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Please help me correctly size my A/C condenser


29.14" of mercury vacuum is 20,000 microns. A very poor vacuum for air conditioning and refrigeration work.

Our vacuum pumps are not actually capable of reaching 30" of mercury vacuum. And the compound gauge you used, is not accurate enough to read actual mercury vacuum in tenths of an inch.

Micron readings, and torrs have been around for a long long time. As in more then 40 years. So how old school do you want to get.
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Old 06-30-2013, 07:16 PM   #42
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After 34 yrs in this biz I have not had a failure from not pulling a micron vacuum on a R22 system. PERIOD. we did not even have those gauges until 10 yrs ago and all our systems worked fine B4 so it is a mute point so you can relax. Guys here like to talk theory but in the real world it got done 4ever like that. A new system is best done with a micron gauge as it is more sensitive and for warranty reasons plus they run 4-10,00 dollars so we want to do a better job. Your old stuff will work fine but with the mismatched coil, worn compressor and different SEER may only cool 80-85% of a new one. That 20 yr old Lennox is a boat anchor IMO and probably the compressor is worn. It is what it is.
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Old 06-30-2013, 07:24 PM   #43
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Quote:
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After 34 yrs in this biz I have not had a failure from not pulling a micron vacuum on a R22 system. PERIOD. we did not even have those gauges until 10 yrs ago and all our systems worked fine B4 so it is a mute point so you can relax. Guys here like to talk theory but in the real world it got done 4ever like that. A new system is best done with a micron gauge as it is more sensitive and for warranty reasons plus they run 4-10,00 dollars so we want to do a better job. Your old stuff will work fine but with the mismatched coil, worn compressor and different SEER may only cool 80-85% of a new one. That 20 yr old Lennox is a boat anchor IMO and probably the compressor is worn. It is what it is.
I can't say that I never had a compressor go out under warranty. nor that all my installs lasted 20 plus years without losing a compressor. So I can't say that not using a micron gauge was ok for all those old systems.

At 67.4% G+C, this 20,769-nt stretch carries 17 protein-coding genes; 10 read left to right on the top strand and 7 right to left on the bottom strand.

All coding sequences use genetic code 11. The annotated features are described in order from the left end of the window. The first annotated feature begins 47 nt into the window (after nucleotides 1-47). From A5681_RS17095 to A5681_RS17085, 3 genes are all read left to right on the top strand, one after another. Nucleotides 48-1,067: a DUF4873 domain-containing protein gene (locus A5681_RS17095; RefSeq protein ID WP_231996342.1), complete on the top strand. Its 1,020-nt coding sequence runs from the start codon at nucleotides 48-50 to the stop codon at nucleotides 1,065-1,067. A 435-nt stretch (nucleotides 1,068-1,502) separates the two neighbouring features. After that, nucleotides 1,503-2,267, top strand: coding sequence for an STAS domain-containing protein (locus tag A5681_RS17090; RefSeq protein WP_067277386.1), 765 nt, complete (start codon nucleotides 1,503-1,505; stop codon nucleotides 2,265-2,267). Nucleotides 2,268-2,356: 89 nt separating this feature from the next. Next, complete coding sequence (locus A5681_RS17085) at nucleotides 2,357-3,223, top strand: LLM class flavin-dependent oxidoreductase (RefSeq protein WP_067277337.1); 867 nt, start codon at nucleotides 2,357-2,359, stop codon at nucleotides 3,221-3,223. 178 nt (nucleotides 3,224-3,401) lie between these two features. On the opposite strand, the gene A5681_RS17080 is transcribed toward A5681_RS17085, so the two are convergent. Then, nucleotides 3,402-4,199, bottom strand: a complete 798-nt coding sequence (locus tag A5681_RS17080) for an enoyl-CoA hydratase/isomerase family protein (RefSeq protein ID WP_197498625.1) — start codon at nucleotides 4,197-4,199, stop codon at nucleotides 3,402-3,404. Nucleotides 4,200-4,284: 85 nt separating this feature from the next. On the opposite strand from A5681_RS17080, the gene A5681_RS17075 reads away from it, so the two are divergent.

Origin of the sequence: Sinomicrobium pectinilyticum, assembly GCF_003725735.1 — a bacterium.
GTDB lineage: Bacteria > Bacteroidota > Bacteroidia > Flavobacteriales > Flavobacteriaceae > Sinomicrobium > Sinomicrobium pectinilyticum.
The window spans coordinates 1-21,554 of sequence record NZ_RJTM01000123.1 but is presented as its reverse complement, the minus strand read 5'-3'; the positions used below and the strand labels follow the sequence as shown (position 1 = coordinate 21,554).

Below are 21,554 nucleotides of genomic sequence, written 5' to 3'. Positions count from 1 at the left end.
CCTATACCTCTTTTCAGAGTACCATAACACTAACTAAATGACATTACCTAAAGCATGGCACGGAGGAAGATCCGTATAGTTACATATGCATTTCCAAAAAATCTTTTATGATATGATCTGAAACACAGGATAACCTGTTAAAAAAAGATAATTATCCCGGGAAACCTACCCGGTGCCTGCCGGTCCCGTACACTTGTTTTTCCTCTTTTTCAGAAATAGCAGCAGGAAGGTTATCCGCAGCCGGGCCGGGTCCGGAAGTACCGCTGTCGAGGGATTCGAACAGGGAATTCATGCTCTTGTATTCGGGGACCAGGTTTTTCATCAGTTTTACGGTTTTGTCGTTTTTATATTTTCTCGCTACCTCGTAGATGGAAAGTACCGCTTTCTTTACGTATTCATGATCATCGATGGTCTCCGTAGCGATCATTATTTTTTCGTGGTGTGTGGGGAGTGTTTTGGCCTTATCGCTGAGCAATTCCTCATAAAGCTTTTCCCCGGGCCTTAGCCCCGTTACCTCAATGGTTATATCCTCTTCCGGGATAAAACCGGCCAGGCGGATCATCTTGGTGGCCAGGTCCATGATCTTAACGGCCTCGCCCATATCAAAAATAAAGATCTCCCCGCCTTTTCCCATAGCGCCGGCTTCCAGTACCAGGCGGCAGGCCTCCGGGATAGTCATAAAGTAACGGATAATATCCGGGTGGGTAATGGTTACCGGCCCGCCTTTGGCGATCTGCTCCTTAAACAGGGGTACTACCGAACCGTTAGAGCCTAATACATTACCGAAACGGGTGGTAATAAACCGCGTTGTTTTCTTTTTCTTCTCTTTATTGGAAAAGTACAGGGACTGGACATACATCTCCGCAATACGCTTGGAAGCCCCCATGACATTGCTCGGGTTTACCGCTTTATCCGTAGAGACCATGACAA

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Old 06-30-2013, 09:28 PM   #44
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Quote:
Originally Posted by yuri View Post
After 34 yrs in this biz I have not had a failure from not pulling a micron vacuum on a R22 system. PERIOD. we did not even have those gauges until 10 yrs ago and all our systems worked fine B4 so it is a mute point so you can relax. Guys here like to talk theory but in the real world it got done 4ever like that. A new system is best done with a micron gauge as it is more sensitive and for warranty reasons plus they run 4-10,00 dollars so we want to do a better job. Your old stuff will work fine but with the mismatched coil, worn compressor and different SEER may only cool 80-85% of a new one. That 20 yr old Lennox is a boat anchor IMO and probably the compressor is worn. It is what it is.
Hi Yuri,

Thanks Again,
Uni
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Old 07-01-2013, 10:02 AM   #45
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Please help me correctly size my A/C condenser


Quote:
Originally Posted by yuri View Post
After 34 yrs in this biz I have not had a failure from not pulling a micron vacuum on a R22 system. PERIOD. we did not even have those gauges until 10 yrs ago and all our systems worked fine B4 so it is a mute point so you can relax. Guys here like to talk theory but in the real world it got done 4ever like that. A new system is best done with a micron gauge as it is more sensitive and for warranty reasons plus they run 4-10,00 dollars so we want to do a better job. Your old stuff will work fine but with the mismatched coil, worn compressor and different SEER may only cool 80-85% of a new one. That 20 yr old Lennox is a boat anchor IMO and probably the compressor is worn. It is what it is.
Yuri, Uncle and I both disagree with you. This mismatched system is NOT going to last. And you sure can't say it will with out SH ans SC readings. Just because your systems lasted a long time is not a reliable benchmark to measure the OPs system against.

Insurance companies are now covering coil replacement when a CU fails cause
of the high probability that a mismatch would lead to a future claim on another CU failure.